Since 1986, the country has been witness to a revolution in federal sentencing practice: indeterminate sentencing, dominated by discretion and focused on the rehabilitative prospects of the offender, has been replaced by guidelines infused with offense-based considerations. As sweeping as the change in sentencing procedure has been, the system retains troubling aspects of the former regime. The most controversial among these is the Guidelines' reliance on unadjudicated conduct to determine proper punishment levels.
This approach is a variation on “real offense” sentencing, which severs the punishment inquiry from the offense of conviction, focusing instead on an offender's "actual" conduct. Under the Guidelines, the "real offense" often encompasses acts prohibited by criminal statute that have never been the subject of a formal conviction. This Article challenges the constitutionality of treating such unconvicted criminal conduct as an aggravating factor at sentencing.
Part I of this Article briefly describes the adoption of the Guidelines model, discusses the decision to rely on nonconviction crimes at sentencing, and illustrates the operation of principal provisions by which nonconviction offenses are incorporated into the Guidelines scoring process. Part II examines Supreme Court and courts of appeals cases rejecting constitutional challenges to punishment for unconvicted criminal conduct. Part III argues that the prevailing due process analysis of nonconviction offense sentencing must be rejected, not as a result of any change in sentencing philosophy, but because it was wrong in the first instance. Using the Guidelines as a paradigm for systems embracing nonconviction offense sentencing, Part III demonstrates the disruptive effect punishment absent conviction has upon the structure and integrity of the criminal justice system through the classic jury trial model. The Article concludes that sentencing factors encompassing conduct separately proscribed by criminal statute must be excised from the Guidelines system as unconstitutional.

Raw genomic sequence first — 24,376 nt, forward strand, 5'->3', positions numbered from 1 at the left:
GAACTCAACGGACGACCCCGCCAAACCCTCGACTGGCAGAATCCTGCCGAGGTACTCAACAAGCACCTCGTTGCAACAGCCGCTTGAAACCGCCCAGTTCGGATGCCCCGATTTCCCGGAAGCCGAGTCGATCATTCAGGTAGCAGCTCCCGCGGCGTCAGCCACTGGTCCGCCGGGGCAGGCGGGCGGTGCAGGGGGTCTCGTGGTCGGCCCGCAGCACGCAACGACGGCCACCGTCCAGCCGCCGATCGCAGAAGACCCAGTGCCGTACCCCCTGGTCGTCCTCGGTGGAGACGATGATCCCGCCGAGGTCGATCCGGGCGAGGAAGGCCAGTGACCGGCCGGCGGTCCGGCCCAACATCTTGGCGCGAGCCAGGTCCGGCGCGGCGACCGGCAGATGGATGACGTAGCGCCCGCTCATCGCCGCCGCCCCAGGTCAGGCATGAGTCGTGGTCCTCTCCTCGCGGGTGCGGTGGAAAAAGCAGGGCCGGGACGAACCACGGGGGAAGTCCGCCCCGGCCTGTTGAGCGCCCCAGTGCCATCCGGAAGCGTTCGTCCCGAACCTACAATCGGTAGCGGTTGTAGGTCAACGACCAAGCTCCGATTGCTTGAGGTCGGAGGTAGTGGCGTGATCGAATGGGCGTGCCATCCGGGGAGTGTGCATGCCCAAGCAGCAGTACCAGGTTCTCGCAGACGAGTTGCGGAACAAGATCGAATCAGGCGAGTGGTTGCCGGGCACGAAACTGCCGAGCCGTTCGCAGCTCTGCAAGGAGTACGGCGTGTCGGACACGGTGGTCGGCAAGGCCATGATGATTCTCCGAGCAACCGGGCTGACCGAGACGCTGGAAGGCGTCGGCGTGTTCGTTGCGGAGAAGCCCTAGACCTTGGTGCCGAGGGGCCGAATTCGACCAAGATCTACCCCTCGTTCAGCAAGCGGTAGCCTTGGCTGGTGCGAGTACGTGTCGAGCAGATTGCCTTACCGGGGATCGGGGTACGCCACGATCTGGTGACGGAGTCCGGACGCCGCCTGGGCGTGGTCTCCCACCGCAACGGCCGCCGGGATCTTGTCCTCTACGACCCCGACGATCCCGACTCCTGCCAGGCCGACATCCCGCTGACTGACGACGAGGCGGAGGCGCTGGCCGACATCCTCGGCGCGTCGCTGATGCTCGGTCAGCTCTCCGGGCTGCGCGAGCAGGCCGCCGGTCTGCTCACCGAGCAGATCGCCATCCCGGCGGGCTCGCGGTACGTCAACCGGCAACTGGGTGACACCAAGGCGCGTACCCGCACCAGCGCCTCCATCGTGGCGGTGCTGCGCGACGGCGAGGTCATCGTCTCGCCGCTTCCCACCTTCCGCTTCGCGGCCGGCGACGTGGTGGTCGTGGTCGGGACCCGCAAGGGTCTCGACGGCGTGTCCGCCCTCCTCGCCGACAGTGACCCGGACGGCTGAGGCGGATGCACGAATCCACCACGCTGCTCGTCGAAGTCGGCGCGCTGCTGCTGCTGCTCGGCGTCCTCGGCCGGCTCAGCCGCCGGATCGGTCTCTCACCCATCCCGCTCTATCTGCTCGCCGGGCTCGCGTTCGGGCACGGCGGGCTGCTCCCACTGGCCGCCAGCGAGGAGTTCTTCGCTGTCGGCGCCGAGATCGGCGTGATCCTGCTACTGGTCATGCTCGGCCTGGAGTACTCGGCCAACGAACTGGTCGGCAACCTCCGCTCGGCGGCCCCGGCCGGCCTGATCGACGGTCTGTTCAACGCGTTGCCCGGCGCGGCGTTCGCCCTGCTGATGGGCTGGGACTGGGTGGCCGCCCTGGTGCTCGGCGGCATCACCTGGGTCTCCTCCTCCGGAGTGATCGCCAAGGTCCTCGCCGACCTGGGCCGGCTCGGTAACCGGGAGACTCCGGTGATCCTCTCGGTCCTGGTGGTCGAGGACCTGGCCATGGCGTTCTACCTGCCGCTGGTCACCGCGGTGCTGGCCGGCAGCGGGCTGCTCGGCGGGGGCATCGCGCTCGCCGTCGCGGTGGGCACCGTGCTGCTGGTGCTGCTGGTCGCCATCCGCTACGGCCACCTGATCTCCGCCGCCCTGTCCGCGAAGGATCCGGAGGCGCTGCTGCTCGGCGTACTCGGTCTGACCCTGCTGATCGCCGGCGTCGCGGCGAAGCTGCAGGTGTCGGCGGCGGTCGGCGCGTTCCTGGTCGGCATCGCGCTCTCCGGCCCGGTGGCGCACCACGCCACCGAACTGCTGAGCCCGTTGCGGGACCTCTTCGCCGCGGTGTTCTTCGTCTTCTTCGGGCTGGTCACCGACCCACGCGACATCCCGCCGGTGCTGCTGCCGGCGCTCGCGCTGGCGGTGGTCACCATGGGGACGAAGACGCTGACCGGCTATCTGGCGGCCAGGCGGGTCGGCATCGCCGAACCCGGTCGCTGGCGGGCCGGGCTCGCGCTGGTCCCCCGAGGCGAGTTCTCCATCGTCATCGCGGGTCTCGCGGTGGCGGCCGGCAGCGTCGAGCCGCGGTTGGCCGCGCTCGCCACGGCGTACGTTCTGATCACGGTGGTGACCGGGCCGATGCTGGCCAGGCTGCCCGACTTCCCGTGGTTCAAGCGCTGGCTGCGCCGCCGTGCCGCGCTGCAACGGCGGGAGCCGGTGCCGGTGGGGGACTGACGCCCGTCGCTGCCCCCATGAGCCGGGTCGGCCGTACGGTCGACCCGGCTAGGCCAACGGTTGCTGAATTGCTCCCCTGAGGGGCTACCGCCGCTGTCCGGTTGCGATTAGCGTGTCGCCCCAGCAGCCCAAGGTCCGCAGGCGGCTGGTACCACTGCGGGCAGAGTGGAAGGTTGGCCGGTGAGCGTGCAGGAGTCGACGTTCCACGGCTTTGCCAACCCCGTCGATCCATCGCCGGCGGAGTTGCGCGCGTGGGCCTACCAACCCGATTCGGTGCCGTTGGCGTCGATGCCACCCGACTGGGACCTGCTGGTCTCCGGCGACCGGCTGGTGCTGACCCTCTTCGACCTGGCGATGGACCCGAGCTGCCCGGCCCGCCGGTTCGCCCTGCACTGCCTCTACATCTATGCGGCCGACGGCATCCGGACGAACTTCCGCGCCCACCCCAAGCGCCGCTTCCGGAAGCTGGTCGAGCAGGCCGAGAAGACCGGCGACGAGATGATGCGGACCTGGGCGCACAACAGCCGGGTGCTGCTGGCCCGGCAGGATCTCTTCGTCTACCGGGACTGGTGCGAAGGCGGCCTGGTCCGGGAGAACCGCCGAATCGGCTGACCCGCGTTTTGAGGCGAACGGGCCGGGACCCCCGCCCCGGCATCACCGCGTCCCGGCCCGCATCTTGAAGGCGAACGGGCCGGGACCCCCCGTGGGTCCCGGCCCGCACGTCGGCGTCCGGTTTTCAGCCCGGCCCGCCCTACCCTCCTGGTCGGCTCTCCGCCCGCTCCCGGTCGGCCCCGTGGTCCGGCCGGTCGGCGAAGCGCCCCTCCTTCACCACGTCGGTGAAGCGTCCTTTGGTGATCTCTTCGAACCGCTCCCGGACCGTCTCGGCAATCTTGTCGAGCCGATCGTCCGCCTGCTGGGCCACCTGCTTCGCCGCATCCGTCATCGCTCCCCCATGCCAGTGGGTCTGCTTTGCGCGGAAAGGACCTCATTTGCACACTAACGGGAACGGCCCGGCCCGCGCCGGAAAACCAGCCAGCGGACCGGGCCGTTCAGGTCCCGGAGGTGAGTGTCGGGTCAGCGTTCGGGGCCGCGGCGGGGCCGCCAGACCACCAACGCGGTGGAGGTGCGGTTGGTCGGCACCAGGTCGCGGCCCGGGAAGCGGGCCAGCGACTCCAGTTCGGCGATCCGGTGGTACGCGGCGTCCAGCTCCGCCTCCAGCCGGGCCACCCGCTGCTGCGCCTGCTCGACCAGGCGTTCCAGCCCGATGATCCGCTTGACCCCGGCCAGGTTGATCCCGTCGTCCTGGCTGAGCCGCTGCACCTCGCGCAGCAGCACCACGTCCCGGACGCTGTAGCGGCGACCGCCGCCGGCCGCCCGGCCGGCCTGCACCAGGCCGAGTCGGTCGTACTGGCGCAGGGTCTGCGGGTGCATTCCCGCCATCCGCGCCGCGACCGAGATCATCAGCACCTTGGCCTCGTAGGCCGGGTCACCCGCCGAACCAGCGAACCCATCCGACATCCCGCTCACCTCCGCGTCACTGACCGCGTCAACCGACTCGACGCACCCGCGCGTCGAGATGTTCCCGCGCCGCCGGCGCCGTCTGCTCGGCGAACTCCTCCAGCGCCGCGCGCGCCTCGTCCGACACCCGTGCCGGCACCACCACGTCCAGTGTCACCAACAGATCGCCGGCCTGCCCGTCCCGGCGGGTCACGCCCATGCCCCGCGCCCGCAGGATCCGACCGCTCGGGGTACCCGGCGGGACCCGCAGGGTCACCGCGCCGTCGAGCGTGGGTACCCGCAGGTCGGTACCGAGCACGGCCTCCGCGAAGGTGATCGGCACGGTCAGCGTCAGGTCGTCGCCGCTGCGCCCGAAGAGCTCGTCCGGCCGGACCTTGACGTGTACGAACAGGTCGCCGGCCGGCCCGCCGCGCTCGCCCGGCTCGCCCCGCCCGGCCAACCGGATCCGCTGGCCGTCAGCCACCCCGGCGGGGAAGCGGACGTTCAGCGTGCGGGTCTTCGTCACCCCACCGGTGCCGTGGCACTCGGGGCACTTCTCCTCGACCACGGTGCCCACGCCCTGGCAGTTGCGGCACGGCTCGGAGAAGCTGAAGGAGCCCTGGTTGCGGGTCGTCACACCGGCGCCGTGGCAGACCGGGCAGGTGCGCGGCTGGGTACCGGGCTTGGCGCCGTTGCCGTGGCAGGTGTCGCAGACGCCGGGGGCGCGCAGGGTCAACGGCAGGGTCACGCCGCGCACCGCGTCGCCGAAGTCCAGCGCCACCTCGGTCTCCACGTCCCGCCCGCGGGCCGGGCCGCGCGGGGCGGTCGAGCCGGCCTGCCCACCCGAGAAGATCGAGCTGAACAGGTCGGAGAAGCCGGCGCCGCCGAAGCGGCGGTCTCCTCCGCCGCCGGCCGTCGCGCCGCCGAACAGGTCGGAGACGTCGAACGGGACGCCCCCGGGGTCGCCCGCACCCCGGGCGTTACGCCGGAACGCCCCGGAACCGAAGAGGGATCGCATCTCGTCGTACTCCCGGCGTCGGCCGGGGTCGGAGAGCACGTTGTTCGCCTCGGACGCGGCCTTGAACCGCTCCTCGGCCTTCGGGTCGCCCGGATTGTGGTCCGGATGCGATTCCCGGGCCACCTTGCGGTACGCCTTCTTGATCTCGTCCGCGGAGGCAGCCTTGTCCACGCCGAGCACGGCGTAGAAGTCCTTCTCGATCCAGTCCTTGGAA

Elizabeth T. Lear, Is Conviction Irrelevant?, 40 UCLA L. Rev. 1179 (1993), available at http://scholarship.law.ufl.edu/facultypub/450